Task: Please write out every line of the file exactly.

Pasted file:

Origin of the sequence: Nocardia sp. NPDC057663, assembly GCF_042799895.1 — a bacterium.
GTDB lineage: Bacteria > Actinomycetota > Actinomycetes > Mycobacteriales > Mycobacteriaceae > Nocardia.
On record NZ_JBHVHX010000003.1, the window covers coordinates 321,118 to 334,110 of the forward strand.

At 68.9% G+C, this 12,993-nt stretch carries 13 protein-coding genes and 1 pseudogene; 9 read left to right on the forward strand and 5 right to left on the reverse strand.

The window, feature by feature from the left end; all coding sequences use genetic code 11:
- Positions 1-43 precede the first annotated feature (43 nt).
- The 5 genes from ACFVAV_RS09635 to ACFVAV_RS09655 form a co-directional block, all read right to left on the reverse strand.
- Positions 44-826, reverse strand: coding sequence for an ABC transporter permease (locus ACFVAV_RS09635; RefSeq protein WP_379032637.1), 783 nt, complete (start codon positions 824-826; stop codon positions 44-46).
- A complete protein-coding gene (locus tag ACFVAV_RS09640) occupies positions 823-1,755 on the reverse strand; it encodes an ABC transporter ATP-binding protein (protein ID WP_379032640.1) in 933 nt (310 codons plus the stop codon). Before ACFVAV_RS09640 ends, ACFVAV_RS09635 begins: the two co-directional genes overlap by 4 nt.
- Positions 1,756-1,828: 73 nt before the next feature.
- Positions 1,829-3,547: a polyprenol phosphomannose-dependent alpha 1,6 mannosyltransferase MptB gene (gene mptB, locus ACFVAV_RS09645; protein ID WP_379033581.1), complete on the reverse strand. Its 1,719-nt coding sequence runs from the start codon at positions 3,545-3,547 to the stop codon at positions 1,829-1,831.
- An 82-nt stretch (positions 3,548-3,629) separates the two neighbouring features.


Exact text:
Origin of the sequence: Nocardia sp. NPDC057663, assembly GCF_042799895.1 — a bacterium.
GTDB lineage: Bacteria > Actinomycetota > Actinomycetes > Mycobacteriales > Mycobacteriaceae > Nocardia.
On record NZ_JBHVHX010000003.1, the window covers coordinates 321,118 to 334,110 of the forward strand.

At 68.9% G+C, this 12,993-nt stretch carries 13 protein-coding genes and 1 pseudogene; 9 read left to right on the forward strand and 5 right to left on the reverse strand.

The window, feature by feature from the left end; all coding sequences use genetic code 11:
- Positions 1-43 precede the first annotated feature (43 nt).
- The 5 genes from ACFVAV_RS09635 to ACFVAV_RS09655 form a co-directional block, all read right to left on the reverse strand.
- Positions 44-826, reverse strand: coding sequence for an ABC transporter permease (locus ACFVAV_RS09635; RefSeq protein WP_379032637.1), 783 nt, complete (start codon positions 824-826; stop codon positions 44-46).
- A complete protein-coding gene (locus tag ACFVAV_RS09640) occupies positions 823-1,755 on the reverse strand; it encodes an ABC transporter ATP-binding protein (protein ID WP_379032640.1) in 933 nt (310 codons plus the stop codon). Before ACFVAV_RS09640 ends, ACFVAV_RS09635 begins: the two co-directional genes overlap by 4 nt.
- Positions 1,756-1,828: 73 nt before the next feature.
- Positions 1,829-3,547: a polyprenol phosphomannose-dependent alpha 1,6 mannosyltransferase MptB gene (gene mptB, locus ACFVAV_RS09645; protein ID WP_379033581.1), complete on the reverse strand. Its 1,719-nt coding sequence runs from the start codon at positions 3,545-3,547 to the stop codon at positions 1,829-1,831.
- An 82-nt stretch (positions 3,548-3,629) separates the two neighbouring features.